The Frenchman has been severely criticised in the wake of his move back to France, but cries of “snake” from West Ham fans are missing the point
When the January transfer window closes on Tuesday evening, it is likely to be remembered primarily for Dimitri Payet’s arm wrestle to leave West Ham.
Carlos Tevez becoming the world’s highest-earning player by transferring to the Chinese Super League has apparently been forgotten, along with the likes of Oscar moving east to continue their careers in apparently lavish obscurity.
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The Frenchman has taken centre stage and has been transformed into a pantomime villain by West Ham fans and a media hungry for a saga in what has been a comparatively quiet January.
When he signed a new deal with the club 11 months ago, he turned his back upon the riches of the CSL and a potential £36 million move to remain with the London side. He was richly remunerated by the Hammers, for sure, but his willingness to reject a more lucrative offer highlighted that he was not merely at Upton Park, where they played at the time, for financial gain.
At that time, he was the poster boy of Slaven Bilic’s side, would go on to win their Player of the Year award and even make the six-man shortlist for the PFA prize.
As the 29-year-old completed a move to Marseille on Sunday, he did so with his reputation ruined – a figure of rabid hate and frothing disgust mere months after being the all-conquering hero.
“Snake” and “spineless” were two of the kinder comments that came his way as he tweeted a picture of plane with the caption: “I’m going back home.”
It was clear, however, that the France international was not happy in England. “I did not feel very good there,” Payet admitted at his presentation on Monday.
Just as circumstances that fell kindly into play for West Ham to sign the Frenchman, who made it abundantly clear that he did not want to leave OM in the first place, they contrived to work against them to allow their ace to return to Provence.
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New owner Frank McCourt’s ‘Champions Project’ has just kicked into gear this month, signifying what Marseille expect to be a calmer time financially and politically, and Payet admitted that he is keen to act as the spearhead of it. “This is what I wanted, it was clear from the start,” he said at his presentation on Monday. “I wanted to leave for this project which is just starting.”
Along with Patrice Evra, he represents a major transfer coup for OM, even at a price of £25 million, with his capture a signal that McCourt is ready to match his ambitions with his wallet.
The deal comes at a cost to the player, however. “He has accepted a significant reduction in his wage to come here,” club president Jacques-Henri Eyraud said at the unveiling.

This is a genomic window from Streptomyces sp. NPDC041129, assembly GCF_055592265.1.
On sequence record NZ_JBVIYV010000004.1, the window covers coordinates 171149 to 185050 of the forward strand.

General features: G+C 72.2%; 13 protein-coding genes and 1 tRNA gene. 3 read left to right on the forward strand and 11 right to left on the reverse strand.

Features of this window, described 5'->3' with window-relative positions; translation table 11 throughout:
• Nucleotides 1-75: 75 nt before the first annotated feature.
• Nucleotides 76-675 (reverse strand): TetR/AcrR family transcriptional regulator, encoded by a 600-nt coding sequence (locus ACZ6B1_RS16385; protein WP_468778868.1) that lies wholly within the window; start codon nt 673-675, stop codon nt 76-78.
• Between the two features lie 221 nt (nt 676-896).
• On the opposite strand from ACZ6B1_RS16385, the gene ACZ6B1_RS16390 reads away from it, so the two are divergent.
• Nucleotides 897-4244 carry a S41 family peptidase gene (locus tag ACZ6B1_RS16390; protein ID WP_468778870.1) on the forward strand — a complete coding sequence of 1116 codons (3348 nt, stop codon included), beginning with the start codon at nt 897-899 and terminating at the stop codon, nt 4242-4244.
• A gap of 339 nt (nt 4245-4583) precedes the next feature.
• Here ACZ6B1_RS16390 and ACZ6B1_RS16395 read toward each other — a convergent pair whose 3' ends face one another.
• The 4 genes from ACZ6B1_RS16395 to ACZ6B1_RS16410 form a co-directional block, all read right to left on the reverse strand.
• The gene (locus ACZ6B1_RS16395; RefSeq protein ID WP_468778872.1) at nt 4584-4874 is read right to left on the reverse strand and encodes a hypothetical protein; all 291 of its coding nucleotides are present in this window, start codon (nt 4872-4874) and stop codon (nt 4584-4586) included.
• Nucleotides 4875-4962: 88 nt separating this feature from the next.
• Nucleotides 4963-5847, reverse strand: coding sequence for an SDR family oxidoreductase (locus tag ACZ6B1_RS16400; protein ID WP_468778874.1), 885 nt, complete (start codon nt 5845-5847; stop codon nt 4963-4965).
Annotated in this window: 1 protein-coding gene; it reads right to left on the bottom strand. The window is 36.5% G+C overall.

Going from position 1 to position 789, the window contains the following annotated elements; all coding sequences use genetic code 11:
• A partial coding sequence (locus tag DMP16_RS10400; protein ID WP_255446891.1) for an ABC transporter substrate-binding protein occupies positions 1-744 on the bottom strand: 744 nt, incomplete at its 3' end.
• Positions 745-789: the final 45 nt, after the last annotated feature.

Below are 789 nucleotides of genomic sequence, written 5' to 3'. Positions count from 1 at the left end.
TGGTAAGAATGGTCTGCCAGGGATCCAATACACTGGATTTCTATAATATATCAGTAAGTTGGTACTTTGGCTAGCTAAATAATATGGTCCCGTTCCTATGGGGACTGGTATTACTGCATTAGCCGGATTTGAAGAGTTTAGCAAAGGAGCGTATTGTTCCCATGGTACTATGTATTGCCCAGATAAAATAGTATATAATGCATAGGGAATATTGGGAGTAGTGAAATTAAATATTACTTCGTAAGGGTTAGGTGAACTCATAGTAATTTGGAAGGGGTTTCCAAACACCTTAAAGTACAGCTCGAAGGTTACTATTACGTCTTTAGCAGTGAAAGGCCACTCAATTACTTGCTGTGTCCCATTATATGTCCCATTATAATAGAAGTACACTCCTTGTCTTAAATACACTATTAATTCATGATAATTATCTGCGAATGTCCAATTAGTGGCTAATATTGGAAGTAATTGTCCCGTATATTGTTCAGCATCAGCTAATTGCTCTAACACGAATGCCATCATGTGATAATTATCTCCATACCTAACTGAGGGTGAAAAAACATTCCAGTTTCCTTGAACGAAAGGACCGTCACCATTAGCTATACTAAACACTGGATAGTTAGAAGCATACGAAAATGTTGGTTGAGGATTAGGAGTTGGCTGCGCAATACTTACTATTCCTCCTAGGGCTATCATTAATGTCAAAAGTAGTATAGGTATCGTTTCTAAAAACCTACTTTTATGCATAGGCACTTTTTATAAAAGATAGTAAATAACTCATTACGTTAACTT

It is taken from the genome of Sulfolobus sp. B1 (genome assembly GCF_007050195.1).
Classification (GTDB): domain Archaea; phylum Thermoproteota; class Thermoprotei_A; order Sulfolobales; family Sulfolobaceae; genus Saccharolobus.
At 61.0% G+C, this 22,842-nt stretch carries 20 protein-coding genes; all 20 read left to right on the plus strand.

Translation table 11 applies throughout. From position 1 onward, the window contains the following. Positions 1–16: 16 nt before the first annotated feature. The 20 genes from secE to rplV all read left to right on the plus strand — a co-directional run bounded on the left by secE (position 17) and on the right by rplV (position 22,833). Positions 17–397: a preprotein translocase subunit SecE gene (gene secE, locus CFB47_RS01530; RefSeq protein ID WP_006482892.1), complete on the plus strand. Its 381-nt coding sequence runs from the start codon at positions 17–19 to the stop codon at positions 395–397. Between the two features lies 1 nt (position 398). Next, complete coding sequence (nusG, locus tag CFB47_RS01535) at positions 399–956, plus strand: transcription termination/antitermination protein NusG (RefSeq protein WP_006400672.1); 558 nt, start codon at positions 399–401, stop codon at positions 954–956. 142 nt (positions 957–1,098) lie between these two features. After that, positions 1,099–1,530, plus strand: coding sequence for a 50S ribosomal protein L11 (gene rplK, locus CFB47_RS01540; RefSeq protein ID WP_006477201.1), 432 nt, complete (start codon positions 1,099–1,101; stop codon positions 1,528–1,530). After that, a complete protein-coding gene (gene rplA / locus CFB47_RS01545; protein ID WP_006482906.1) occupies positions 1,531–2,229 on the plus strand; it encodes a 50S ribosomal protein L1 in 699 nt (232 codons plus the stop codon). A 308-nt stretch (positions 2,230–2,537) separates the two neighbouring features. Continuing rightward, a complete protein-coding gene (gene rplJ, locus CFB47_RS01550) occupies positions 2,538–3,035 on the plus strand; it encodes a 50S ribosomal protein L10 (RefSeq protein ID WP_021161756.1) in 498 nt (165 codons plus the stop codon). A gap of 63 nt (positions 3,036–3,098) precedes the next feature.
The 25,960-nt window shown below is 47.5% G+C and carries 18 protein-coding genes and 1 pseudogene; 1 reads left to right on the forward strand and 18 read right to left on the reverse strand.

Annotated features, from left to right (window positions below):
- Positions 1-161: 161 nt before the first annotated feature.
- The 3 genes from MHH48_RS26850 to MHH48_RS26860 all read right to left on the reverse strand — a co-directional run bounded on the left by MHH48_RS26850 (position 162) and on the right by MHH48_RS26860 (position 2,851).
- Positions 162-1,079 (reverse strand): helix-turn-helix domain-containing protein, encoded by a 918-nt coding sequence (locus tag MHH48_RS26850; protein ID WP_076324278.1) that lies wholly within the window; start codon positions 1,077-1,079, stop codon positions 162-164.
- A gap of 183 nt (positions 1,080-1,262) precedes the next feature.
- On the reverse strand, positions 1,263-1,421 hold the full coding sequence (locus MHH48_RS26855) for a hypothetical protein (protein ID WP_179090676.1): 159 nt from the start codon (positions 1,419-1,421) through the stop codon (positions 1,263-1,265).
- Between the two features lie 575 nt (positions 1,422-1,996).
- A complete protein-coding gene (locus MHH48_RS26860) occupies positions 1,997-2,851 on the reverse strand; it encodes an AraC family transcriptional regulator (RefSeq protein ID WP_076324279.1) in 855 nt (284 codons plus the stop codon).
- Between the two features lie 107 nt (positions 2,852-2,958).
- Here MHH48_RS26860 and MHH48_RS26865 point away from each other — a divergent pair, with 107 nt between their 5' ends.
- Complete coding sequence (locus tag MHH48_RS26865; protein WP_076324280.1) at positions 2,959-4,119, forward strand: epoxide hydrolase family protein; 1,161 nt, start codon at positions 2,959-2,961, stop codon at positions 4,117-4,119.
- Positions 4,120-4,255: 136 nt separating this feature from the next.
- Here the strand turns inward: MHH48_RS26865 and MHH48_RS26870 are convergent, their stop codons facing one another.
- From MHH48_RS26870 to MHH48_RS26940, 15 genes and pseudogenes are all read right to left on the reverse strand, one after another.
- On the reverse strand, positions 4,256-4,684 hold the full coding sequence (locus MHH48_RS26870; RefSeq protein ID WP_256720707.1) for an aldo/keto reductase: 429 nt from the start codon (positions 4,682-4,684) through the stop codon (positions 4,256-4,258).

While Payet should not be portrayed as a saint – after all, he will still earn a wage unimaginable to most – that he has taken a salary cut reportedly as much as 20 per cent is hardly representative of the mercenary that he is being cast as.
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Loyalty, it should be noted, should flow two ways. If Payet was as unhappy in London as it seems – and the magnitude of pay reduction he has taken would certainly suggest that – then perhaps the club should have been willing to shake his hand and see him off in the manner his exploits of last season deserved.
Instead, co-chairman David Sullivan added his voice to the braying masses when he released a statement following the completion of the deal that strongly criticised the player’s attitude.
One particular point of contention appears to be the “lucrative” nature of the deal that Payet signed with the Hammers nearly a year ago. There’s a belief in the Premier League that if enough money is thrown at a problem, it can be solved. If that problem still exists, the lure of playing in ‘the greatest league in the world’ should be enough of a draw to overcome that. Payet didn’t want more money, but he’s vilified because he’s their star.
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Of course, it should be noted that Payet is no angel. Earlier in his career he tried to force his way from Saint-Etienne to Paris Saint-Germain using a similar method, and there can be little excuse for failing to fulfil his professional obligations in the build up to his move back “home”.
The narrative, though, is fractured. How can players who leave the Premier League, and indeed Europe, for China be criticised, but Payet is chastised to an even greater level for reasons of personal happiness? Loyalty is subjective – and West Ham would do well to remember that next time they choose to criticise one of their stars.